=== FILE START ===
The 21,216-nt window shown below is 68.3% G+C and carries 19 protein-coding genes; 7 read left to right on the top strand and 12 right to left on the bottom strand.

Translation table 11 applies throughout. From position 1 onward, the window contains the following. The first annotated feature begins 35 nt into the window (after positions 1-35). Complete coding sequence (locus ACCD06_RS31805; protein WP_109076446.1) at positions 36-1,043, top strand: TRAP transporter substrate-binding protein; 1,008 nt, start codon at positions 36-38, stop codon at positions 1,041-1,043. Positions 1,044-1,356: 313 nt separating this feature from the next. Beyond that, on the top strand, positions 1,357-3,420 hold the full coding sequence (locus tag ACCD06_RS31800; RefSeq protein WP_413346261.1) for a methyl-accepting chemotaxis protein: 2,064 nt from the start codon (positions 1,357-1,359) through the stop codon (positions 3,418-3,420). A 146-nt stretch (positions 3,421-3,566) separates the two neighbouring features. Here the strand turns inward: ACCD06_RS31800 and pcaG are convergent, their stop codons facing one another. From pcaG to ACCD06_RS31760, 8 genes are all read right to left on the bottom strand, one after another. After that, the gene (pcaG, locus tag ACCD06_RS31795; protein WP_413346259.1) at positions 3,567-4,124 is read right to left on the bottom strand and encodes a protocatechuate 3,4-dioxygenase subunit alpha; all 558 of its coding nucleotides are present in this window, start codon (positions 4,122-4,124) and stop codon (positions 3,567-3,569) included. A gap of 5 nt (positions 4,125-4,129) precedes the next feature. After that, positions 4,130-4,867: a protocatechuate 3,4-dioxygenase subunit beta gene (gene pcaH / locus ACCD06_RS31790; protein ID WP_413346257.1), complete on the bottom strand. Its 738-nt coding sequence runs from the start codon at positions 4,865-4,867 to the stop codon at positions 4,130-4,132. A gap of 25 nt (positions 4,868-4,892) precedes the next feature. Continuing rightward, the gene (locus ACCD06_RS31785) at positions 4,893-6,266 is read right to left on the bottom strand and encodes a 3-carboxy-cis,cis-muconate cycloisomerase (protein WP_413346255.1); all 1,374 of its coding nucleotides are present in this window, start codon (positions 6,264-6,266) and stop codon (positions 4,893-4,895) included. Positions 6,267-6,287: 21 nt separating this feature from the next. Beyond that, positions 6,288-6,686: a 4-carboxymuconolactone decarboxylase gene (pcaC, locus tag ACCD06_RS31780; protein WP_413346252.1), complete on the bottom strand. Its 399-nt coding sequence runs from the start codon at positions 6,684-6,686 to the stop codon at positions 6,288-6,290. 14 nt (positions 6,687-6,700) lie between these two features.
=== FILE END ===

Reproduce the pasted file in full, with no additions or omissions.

The 21,216-nt window shown below is 68.3% G+C and carries 19 protein-coding genes; 7 read left to right on the top strand and 12 right to left on the bottom strand.

Translation table 11 applies throughout. From position 1 onward, the window contains the following. The first annotated feature begins 35 nt into the window (after positions 1-35). Complete coding sequence (locus ACCD06_RS31805; protein WP_109076446.1) at positions 36-1,043, top strand: TRAP transporter substrate-binding protein; 1,008 nt, start codon at positions 36-38, stop codon at positions 1,041-1,043. Positions 1,044-1,356: 313 nt separating this feature from the next. Beyond that, on the top strand, positions 1,357-3,420 hold the full coding sequence (locus tag ACCD06_RS31800; RefSeq protein WP_413346261.1) for a methyl-accepting chemotaxis protein: 2,064 nt from the start codon (positions 1,357-1,359) through the stop codon (positions 3,418-3,420). A 146-nt stretch (positions 3,421-3,566) separates the two neighbouring features. Here the strand turns inward: ACCD06_RS31800 and pcaG are convergent, their stop codons facing one another. From pcaG to ACCD06_RS31760, 8 genes are all read right to left on the bottom strand, one after another. After that, the gene (pcaG, locus tag ACCD06_RS31795; protein WP_413346259.1) at positions 3,567-4,124 is read right to left on the bottom strand and encodes a protocatechuate 3,4-dioxygenase subunit alpha; all 558 of its coding nucleotides are present in this window, start codon (positions 4,122-4,124) and stop codon (positions 3,567-3,569) included. A gap of 5 nt (positions 4,125-4,129) precedes the next feature. After that, positions 4,130-4,867: a protocatechuate 3,4-dioxygenase subunit beta gene (gene pcaH / locus ACCD06_RS31790; protein ID WP_413346257.1), complete on the bottom strand. Its 738-nt coding sequence runs from the start codon at positions 4,865-4,867 to the stop codon at positions 4,130-4,132. A gap of 25 nt (positions 4,868-4,892) precedes the next feature. Continuing rightward, the gene (locus ACCD06_RS31785) at positions 4,893-6,266 is read right to left on the bottom strand and encodes a 3-carboxy-cis,cis-muconate cycloisomerase (protein WP_413346255.1); all 1,374 of its coding nucleotides are present in this window, start codon (positions 6,264-6,266) and stop codon (positions 4,893-4,895) included. Positions 6,267-6,287: 21 nt separating this feature from the next. Beyond that, positions 6,288-6,686: a 4-carboxymuconolactone decarboxylase gene (pcaC, locus tag ACCD06_RS31780; protein WP_413346252.1), complete on the bottom strand. Its 399-nt coding sequence runs from the start codon at positions 6,684-6,686 to the stop codon at positions 6,288-6,290. 14 nt (positions 6,687-6,700) lie between these two features.